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From stem to Sterne: how a Yorkshire parson reinvented the novel

250 years since Laurence Sterne's death, Tristam Shandy is as puzzling and entertaining as ever—and not only for its rude jokes

By Lucinda Smyth   October 2018

Radical literary techniques allowed Laurence Sterne to depict the whole of his characters' mind. Image: Wikimedia/National Gallery

“The trouble with life (the novelist will feel) is its amorphousness, its ridiculous fluidity,” writes Martin Amis in his memoir Experience. “Look at it: thinly plotted, largely themeless, sentimental and ineluctably trite. The dialogue is poor, or at least violently uneven. The twists are predictable or sensationalist. And it’s always the same beginning; and the same ending…”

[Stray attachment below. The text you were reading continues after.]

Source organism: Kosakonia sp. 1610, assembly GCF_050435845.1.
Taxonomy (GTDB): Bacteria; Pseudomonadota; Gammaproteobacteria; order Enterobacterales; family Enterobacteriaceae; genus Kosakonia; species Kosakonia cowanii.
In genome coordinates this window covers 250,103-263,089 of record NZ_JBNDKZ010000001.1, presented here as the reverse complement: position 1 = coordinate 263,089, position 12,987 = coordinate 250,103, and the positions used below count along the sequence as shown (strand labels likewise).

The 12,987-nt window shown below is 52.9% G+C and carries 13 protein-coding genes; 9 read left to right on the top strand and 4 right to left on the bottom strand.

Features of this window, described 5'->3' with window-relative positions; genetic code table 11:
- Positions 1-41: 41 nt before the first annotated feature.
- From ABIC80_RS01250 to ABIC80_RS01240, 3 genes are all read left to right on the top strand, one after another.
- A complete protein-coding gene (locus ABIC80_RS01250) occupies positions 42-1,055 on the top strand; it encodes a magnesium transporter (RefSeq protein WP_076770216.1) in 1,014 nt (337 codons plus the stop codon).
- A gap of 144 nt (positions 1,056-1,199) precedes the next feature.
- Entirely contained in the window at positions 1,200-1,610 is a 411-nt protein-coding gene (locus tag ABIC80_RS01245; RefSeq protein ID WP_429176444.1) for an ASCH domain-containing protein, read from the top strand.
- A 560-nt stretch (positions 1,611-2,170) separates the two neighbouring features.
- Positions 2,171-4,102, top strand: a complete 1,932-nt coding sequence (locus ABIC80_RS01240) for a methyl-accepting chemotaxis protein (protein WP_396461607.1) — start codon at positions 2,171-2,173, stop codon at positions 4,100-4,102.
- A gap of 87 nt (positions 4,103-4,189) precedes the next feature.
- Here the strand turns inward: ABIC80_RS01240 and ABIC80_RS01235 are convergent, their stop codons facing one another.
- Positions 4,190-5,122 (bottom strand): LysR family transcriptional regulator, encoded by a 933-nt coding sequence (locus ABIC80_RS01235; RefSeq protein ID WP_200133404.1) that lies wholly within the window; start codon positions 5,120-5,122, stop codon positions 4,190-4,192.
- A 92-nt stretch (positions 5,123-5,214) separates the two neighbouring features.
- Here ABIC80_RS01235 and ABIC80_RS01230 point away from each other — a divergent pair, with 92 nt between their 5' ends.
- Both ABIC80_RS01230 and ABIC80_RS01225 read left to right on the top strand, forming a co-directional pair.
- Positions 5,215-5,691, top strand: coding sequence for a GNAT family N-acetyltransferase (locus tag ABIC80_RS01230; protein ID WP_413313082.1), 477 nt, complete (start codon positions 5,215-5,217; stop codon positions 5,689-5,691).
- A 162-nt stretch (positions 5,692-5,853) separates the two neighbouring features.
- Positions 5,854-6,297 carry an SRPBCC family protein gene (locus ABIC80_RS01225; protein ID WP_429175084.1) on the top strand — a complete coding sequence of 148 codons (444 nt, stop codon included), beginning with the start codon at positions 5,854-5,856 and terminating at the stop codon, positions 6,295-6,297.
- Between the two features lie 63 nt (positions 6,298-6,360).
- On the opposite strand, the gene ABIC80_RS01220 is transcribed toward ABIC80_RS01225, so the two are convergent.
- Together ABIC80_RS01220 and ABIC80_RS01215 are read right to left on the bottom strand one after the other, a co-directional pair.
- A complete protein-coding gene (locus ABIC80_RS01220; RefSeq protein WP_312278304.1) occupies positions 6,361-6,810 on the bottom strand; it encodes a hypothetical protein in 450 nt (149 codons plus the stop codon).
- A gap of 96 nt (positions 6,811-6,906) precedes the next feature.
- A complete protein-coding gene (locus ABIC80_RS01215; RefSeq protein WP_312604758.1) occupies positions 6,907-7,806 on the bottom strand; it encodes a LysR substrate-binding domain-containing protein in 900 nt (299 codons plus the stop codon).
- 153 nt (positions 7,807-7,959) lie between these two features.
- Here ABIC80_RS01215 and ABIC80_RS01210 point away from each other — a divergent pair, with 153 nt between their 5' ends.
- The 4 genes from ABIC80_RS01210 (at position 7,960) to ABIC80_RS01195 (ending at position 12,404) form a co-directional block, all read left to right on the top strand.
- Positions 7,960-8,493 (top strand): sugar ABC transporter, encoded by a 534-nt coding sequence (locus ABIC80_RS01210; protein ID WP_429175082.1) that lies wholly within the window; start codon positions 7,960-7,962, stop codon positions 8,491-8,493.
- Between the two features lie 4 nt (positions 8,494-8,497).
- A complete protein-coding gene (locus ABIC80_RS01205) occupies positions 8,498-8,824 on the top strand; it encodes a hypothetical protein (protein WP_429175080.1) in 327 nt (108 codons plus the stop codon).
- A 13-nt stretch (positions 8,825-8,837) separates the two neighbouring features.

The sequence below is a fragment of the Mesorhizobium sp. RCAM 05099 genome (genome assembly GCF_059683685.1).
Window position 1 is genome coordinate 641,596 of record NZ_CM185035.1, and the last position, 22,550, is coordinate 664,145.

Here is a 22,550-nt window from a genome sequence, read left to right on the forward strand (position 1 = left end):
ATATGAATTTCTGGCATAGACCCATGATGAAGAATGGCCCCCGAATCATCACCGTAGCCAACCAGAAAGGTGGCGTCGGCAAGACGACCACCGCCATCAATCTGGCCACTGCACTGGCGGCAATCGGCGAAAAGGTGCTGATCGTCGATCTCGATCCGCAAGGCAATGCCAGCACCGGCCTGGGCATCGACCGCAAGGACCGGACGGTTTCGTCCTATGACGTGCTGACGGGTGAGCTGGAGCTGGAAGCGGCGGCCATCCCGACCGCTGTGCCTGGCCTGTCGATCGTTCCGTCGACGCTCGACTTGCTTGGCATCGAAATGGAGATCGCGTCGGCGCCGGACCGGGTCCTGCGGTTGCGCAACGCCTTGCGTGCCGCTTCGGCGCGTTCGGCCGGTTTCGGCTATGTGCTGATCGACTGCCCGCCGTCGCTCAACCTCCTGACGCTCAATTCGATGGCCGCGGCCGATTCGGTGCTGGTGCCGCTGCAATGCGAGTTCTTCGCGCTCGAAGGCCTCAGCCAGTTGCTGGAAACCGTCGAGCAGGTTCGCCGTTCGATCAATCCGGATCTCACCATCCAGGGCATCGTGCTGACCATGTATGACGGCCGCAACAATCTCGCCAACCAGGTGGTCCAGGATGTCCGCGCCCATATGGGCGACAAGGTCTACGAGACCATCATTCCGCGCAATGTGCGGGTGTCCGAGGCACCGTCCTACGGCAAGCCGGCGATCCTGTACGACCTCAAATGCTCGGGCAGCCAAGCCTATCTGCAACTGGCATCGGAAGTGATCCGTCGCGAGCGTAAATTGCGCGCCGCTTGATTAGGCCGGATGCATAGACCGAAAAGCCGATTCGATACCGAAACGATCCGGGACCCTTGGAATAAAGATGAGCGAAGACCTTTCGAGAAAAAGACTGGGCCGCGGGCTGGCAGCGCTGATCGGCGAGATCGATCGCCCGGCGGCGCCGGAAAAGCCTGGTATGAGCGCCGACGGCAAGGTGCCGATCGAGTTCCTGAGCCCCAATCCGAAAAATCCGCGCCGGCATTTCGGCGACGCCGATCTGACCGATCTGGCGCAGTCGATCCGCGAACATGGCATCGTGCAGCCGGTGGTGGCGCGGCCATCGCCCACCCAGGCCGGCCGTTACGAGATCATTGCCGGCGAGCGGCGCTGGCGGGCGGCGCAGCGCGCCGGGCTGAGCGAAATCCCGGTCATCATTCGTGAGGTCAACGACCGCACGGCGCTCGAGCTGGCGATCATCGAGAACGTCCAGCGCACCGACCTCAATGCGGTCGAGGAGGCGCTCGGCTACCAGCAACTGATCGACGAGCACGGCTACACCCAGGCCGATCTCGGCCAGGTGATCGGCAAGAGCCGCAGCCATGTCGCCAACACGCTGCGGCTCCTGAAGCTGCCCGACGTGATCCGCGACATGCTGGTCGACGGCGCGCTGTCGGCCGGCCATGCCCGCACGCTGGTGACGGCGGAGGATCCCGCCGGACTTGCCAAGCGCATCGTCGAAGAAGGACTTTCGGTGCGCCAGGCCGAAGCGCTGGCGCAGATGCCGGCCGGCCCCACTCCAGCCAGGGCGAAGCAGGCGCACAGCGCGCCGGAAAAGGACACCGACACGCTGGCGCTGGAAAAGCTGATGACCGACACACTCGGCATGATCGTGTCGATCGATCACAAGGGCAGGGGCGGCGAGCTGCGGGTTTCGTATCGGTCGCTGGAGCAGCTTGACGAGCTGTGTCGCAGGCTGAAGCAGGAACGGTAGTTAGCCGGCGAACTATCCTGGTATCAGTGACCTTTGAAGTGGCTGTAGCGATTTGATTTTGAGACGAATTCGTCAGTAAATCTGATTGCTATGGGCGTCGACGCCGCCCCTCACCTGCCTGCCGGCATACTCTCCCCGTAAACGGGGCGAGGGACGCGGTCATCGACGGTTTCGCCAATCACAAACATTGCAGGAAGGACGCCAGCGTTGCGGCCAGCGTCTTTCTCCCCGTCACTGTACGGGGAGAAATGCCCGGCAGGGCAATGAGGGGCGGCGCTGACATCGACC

Amis’s words show the extent to which Laurence Sterne was an unorthodox writer, even by contemporary…

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